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Archive for Thursday, April 12, 1990

ZONING APPEALS BOARD TO REHEAR RENOVATION CASE

April 12, 1990

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A fight by an East Lawrence resident to block renovation of a triplex resumes tonight in a court-ordered rehearing before the Lawrence Board of Zoning Appeals.

The BZA will meet in special session at 7 p.m. today to consider whether a city building permit should have been issued for renovation of a triplex at 1101 Pa.

Richard Kershenbaum, 1112 N.J., filed suit in March 1989 against the city over the renovation. Kershenbaum argued before the BZA in February 1989 that a building permit allowing renovation of the triplex should not have been issued to the building's owner, Paul Horvath.

Kershenbaum maintained that the triplex, which is on property zoned for single-family use, should have lost its legal, non-conforming use status when it was used for storage space for several years. The BZA, despite Kershenbaum's assertions, decided in a 4-0-1 vote that the triplex use was not voluntarily discontinued and that the building permit was properly issued.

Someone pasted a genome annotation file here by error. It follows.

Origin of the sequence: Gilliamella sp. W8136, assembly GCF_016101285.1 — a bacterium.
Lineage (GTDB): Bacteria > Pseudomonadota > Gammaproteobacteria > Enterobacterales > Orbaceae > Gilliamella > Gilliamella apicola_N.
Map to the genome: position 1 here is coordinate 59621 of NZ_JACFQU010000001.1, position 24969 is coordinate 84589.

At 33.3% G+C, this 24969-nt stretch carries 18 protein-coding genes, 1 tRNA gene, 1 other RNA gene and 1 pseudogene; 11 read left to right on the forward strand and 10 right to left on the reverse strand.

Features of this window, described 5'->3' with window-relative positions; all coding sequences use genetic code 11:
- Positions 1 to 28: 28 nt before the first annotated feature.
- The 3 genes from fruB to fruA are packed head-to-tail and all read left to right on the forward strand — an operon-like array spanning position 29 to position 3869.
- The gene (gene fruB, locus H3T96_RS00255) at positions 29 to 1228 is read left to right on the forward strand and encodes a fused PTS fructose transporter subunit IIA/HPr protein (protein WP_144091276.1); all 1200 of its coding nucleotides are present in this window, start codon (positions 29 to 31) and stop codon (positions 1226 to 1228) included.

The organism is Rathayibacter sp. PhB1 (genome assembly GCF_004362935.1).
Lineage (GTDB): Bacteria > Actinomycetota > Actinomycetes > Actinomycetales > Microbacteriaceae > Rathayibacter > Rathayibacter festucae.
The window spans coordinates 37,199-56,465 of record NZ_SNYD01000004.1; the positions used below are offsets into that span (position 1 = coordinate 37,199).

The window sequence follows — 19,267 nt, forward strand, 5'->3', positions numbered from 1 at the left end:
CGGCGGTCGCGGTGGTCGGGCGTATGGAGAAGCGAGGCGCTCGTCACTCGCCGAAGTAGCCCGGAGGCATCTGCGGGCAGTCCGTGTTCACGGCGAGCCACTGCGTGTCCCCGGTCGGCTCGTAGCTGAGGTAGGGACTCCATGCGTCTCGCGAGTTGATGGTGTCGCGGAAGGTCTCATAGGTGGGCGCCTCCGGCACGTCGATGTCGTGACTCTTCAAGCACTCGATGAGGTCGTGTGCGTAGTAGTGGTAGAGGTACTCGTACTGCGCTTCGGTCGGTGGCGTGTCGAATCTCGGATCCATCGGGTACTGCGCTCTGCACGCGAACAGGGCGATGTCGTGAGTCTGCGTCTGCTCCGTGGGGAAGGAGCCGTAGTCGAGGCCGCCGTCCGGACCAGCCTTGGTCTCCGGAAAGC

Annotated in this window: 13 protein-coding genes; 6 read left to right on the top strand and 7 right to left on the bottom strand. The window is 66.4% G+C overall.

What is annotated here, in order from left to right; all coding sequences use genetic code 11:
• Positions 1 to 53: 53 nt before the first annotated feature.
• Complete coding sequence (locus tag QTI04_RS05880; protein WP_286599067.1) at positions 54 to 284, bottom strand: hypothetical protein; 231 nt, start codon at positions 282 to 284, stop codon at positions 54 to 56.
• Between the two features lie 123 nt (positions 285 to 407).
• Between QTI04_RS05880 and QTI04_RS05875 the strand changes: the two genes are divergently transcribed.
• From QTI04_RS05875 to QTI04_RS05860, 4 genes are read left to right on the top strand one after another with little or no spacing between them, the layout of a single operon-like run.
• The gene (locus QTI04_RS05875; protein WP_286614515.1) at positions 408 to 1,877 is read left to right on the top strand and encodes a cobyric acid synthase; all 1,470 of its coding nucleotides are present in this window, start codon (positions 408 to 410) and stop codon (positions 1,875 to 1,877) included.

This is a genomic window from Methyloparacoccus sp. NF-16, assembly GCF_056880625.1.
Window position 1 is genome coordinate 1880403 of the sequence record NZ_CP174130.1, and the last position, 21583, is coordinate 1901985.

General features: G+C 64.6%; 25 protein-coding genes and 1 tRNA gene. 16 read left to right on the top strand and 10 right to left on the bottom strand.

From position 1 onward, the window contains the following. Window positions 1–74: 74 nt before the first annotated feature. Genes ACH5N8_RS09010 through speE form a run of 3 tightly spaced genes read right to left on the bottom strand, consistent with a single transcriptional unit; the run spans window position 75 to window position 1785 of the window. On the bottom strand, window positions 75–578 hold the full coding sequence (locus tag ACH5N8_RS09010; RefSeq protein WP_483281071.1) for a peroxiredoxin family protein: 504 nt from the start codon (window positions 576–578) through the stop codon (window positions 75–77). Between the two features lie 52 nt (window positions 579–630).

DOUGLAS COUNTY District Judge James Paddock sided with Kershenbaum in January when he ruled that the BZA acted unreasonably when it allowed the renovation. The judge ordered the BZA to rehear the case and consider all information presented in its decision.

"The record as a whole indicates the decision of the board was unreasonable, was not made according to the law, and the conduct of the hearing was not fair and impartial," Paddock wrote in ordering the rehearing.

The rehearing will be conducted under new rules instituted by the BZA after Paddock's hearing. Witnesses will be sworn in and the opposing parties in the hearing will be allowed to cross examine witnesses.

DAVID GUNTERT, city planner who serves as a technical adviser to the BZA, said the board may not render a decision immediately after tonight's rehearing, which in the past would have been done automatically.

"They may recess the meeting to take a look at the evidence, review the minutes, even ask the two sides to prepare findings of fact to consider," Guntert said. "They then could set another meeting to deliberate over the information and announce their decision."

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